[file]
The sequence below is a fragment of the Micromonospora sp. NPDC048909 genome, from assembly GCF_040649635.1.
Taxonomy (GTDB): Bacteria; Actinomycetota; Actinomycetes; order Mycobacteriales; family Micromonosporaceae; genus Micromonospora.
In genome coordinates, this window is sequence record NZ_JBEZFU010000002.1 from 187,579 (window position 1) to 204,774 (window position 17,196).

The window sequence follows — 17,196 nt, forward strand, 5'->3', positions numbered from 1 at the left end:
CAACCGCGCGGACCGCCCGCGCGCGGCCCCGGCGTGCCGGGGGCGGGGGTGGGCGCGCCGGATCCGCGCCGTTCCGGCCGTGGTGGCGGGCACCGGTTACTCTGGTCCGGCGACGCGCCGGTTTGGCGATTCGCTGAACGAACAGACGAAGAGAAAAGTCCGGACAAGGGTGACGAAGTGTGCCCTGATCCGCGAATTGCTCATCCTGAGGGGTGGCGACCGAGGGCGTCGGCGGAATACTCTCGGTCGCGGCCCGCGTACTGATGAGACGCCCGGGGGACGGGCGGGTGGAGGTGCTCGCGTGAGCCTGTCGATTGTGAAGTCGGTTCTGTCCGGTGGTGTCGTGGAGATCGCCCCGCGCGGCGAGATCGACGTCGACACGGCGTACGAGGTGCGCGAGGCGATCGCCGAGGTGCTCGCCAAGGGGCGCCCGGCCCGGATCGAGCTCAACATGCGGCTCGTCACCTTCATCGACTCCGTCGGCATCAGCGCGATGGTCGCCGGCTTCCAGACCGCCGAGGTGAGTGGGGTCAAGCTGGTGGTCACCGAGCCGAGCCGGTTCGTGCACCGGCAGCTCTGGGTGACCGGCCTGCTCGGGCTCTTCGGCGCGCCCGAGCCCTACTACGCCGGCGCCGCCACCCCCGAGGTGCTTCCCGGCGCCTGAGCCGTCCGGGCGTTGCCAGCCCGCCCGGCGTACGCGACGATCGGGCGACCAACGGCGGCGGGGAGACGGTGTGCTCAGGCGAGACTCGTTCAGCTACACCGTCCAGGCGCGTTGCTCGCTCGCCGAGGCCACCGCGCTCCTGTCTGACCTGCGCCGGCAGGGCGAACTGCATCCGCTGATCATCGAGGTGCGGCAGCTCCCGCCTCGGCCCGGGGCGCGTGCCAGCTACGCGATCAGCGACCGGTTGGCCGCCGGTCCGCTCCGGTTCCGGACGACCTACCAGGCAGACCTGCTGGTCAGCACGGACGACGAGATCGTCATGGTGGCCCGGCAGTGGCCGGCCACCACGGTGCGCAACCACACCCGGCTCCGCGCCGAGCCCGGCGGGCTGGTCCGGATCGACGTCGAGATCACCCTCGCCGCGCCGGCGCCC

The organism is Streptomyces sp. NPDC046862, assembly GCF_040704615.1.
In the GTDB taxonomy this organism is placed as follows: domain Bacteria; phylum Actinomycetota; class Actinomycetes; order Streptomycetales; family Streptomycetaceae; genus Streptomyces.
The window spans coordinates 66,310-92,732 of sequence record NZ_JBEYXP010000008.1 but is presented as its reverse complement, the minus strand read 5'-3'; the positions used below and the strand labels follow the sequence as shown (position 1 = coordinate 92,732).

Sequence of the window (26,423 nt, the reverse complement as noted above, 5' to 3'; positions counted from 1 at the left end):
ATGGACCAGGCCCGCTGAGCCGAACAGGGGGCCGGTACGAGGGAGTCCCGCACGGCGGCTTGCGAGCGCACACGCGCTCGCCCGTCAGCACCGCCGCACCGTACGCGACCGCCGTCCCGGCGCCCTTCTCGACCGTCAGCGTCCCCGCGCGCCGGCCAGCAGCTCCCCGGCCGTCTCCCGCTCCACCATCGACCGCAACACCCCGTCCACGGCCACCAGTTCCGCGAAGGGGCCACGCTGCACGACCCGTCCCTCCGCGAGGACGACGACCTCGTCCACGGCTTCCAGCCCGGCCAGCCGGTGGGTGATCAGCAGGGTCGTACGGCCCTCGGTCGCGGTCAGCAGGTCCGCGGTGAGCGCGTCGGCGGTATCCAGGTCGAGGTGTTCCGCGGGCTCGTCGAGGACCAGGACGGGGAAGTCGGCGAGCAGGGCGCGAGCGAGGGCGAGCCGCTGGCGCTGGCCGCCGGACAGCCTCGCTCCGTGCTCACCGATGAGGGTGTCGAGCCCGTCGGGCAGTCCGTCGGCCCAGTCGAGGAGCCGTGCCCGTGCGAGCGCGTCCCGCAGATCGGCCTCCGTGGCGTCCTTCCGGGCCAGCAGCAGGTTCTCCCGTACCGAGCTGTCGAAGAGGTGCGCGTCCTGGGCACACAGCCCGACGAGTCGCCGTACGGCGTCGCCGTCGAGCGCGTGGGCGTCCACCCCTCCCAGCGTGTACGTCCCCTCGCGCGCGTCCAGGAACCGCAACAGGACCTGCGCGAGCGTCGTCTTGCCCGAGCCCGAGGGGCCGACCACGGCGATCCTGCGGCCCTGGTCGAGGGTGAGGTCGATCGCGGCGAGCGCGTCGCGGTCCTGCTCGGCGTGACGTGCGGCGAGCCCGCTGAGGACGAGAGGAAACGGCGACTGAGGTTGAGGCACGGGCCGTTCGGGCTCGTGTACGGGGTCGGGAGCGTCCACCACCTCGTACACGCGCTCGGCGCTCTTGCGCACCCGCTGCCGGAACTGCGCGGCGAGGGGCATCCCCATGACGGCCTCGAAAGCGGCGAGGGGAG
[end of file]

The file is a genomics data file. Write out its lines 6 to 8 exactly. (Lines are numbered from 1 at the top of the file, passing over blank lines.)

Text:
The organism is Streptomyces sp. NPDC046862, assembly GCF_040704615.1.
In the GTDB taxonomy this organism is placed as follows: domain Bacteria; phylum Actinomycetota; class Actinomycetes; order Streptomycetales; family Streptomycetaceae; genus Streptomyces.
The window spans coordinates 66,310-92,732 of sequence record NZ_JBEYXP010000008.1 but is presented as its reverse complement, the minus strand read 5'-3'; the positions used below and the strand labels follow the sequence as shown (position 1 = coordinate 92,732).